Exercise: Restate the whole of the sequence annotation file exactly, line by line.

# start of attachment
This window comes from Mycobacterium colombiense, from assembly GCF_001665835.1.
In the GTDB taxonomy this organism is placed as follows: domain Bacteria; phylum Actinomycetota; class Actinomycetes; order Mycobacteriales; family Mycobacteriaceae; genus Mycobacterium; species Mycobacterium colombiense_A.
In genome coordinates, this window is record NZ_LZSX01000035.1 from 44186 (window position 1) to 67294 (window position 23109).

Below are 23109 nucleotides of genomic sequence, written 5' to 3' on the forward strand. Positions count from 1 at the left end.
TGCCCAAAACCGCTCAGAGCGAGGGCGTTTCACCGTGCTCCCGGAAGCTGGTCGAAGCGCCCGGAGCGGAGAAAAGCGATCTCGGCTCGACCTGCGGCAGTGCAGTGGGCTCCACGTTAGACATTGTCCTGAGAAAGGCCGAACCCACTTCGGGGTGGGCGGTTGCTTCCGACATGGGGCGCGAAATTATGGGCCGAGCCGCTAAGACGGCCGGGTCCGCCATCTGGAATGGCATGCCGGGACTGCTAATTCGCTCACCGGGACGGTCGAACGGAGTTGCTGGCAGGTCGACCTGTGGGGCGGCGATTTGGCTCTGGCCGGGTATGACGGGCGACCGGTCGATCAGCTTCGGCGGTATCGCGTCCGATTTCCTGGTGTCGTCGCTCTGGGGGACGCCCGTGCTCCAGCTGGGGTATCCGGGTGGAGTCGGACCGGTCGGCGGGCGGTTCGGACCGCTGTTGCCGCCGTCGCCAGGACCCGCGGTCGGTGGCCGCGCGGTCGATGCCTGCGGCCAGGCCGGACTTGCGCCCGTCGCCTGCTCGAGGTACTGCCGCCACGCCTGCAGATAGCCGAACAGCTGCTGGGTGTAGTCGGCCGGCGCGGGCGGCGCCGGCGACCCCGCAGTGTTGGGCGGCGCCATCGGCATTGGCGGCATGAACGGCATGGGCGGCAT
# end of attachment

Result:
This window comes from Mycobacterium colombiense, from assembly GCF_001665835.1.
In the GTDB taxonomy this organism is placed as follows: domain Bacteria; phylum Actinomycetota; class Actinomycetes; order Mycobacteriales; family Mycobacteriaceae; genus Mycobacterium; species Mycobacterium colombiense_A.
In genome coordinates, this window is record NZ_LZSX01000035.1 from 44186 (window position 1) to 67294 (window position 23109).

Below are 23109 nucleotides of genomic sequence, written 5' to 3' on the forward strand. Positions count from 1 at the left end.
TGCCCAAAACCGCTCAGAGCGAGGGCGTTTCACCGTGCTCCCGGAAGCTGGTCGAAGCGCCCGGAGCGGAGAAAAGCGATCTCGGCTCGACCTGCGGCAGTGCAGTGGGCTCCACGTTAGACATTGTCCTGAGAAAGGCCGAACCCACTTCGGGGTGGGCGGTTGCTTCCGACATGGGGCGCGAAATTATGGGCCGAGCCGCTAAGACGGCCGGGTCCGCCATCTGGAATGGCATGCCGGGACTGCTAATTCGCTCACCGGGACGGTCGAACGGAGTTGCTGGCAGGTCGACCTGTGGGGCGGCGATTTGGCTCTGGCCGGGTATGACGGGCGACCGGTCGATCAGCTTCGGCGGTATCGCGTCCGATTTCCTGGTGTCGTCGCTCTGGGGGACGCCCGTGCTCCAGCTGGGGTATCCGGGTGGAGTCGGACCGGTCGGCGGGCGGTTCGGACCGCTGTTGCCGCCGTCGCCAGGACCCGCGGTCGGTGGCCGCGCGGTCGATGCCTGCGGCCAGGCCGGACTTGCGCCCGTCGCCTGCTCGAGGTACTGCCGCCACGCCTGCAGATAGCCGAACAGCTGCTGGGTGTAGTCGGCCGGCGCGGGCGGCGCCGGCGACCCCGCAGTGTTGGGCGGCGCCATCGGCATTGGCGGCATGAACGGCATGGGCGGCAT